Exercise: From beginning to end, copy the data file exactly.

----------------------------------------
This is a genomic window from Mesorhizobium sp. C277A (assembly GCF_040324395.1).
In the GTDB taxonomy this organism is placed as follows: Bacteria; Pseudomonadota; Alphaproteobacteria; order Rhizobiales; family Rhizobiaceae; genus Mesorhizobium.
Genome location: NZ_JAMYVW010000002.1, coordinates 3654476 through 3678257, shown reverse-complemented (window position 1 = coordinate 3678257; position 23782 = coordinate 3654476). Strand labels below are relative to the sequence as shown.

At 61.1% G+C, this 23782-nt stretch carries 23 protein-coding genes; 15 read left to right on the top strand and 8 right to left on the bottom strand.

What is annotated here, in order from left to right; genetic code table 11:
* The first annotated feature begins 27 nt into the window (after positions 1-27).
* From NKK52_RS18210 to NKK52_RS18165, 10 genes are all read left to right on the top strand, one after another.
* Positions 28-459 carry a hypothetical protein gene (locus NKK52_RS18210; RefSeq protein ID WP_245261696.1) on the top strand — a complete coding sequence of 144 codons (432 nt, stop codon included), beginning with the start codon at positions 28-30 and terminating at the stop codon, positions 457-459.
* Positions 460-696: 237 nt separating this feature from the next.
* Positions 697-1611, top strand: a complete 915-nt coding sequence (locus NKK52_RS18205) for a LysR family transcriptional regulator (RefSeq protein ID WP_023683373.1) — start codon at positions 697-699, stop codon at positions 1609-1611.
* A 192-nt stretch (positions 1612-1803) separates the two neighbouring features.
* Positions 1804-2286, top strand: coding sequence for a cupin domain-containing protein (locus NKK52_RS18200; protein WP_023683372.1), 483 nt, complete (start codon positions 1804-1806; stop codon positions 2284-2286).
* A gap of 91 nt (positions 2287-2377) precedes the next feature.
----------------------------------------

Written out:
This is a genomic window from Mesorhizobium sp. C277A (assembly GCF_040324395.1).
In the GTDB taxonomy this organism is placed as follows: Bacteria; Pseudomonadota; Alphaproteobacteria; order Rhizobiales; family Rhizobiaceae; genus Mesorhizobium.
Genome location: NZ_JAMYVW010000002.1, coordinates 3654476 through 3678257, shown reverse-complemented (window position 1 = coordinate 3678257; position 23782 = coordinate 3654476). Strand labels below are relative to the sequence as shown.

At 61.1% G+C, this 23782-nt stretch carries 23 protein-coding genes; 15 read left to right on the top strand and 8 right to left on the bottom strand.

What is annotated here, in order from left to right; genetic code table 11:
* The first annotated feature begins 27 nt into the window (after positions 1-27).
* From NKK52_RS18210 to NKK52_RS18165, 10 genes are all read left to right on the top strand, one after another.
* Positions 28-459 carry a hypothetical protein gene (locus NKK52_RS18210; RefSeq protein ID WP_245261696.1) on the top strand — a complete coding sequence of 144 codons (432 nt, stop codon included), beginning with the start codon at positions 28-30 and terminating at the stop codon, positions 457-459.
* Positions 460-696: 237 nt separating this feature from the next.
* Positions 697-1611, top strand: a complete 915-nt coding sequence (locus NKK52_RS18205) for a LysR family transcriptional regulator (RefSeq protein ID WP_023683373.1) — start codon at positions 697-699, stop codon at positions 1609-1611.
* A 192-nt stretch (positions 1612-1803) separates the two neighbouring features.
* Positions 1804-2286, top strand: coding sequence for a cupin domain-containing protein (locus NKK52_RS18200; protein WP_023683372.1), 483 nt, complete (start codon positions 1804-1806; stop codon positions 2284-2286).
* A gap of 91 nt (positions 2287-2377) precedes the next feature.